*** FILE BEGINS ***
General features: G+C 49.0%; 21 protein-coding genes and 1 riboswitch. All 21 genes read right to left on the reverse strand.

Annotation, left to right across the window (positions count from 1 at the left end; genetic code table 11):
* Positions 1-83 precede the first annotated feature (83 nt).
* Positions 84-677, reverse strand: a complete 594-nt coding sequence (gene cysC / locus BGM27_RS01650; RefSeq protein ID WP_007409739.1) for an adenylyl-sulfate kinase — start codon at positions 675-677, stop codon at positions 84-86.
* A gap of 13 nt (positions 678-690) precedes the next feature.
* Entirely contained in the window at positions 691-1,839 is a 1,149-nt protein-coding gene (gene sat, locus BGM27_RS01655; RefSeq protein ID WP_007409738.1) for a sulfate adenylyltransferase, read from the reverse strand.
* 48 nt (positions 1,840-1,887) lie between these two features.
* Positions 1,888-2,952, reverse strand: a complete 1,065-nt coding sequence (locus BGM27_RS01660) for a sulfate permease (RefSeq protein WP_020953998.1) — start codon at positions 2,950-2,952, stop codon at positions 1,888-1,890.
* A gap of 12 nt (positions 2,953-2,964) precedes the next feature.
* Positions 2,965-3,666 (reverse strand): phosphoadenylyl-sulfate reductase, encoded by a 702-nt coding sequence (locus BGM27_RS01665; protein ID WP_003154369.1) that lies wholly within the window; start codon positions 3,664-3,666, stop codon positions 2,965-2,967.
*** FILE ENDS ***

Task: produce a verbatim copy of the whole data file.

General features: G+C 49.0%; 21 protein-coding genes and 1 riboswitch. All 21 genes read right to left on the reverse strand.

Annotation, left to right across the window (positions count from 1 at the left end; genetic code table 11):
* Positions 1-83 precede the first annotated feature (83 nt).
* Positions 84-677, reverse strand: a complete 594-nt coding sequence (gene cysC / locus BGM27_RS01650; RefSeq protein ID WP_007409739.1) for an adenylyl-sulfate kinase — start codon at positions 675-677, stop codon at positions 84-86.
* A gap of 13 nt (positions 678-690) precedes the next feature.
* Entirely contained in the window at positions 691-1,839 is a 1,149-nt protein-coding gene (gene sat, locus BGM27_RS01655; RefSeq protein ID WP_007409738.1) for a sulfate adenylyltransferase, read from the reverse strand.
* 48 nt (positions 1,840-1,887) lie between these two features.
* Positions 1,888-2,952, reverse strand: a complete 1,065-nt coding sequence (locus BGM27_RS01660) for a sulfate permease (RefSeq protein WP_020953998.1) — start codon at positions 2,950-2,952, stop codon at positions 1,888-1,890.
* A gap of 12 nt (positions 2,953-2,964) precedes the next feature.
* Positions 2,965-3,666 (reverse strand): phosphoadenylyl-sulfate reductase, encoded by a 702-nt coding sequence (locus BGM27_RS01665; protein ID WP_003154369.1) that lies wholly within the window; start codon positions 3,664-3,666, stop codon positions 2,965-2,967.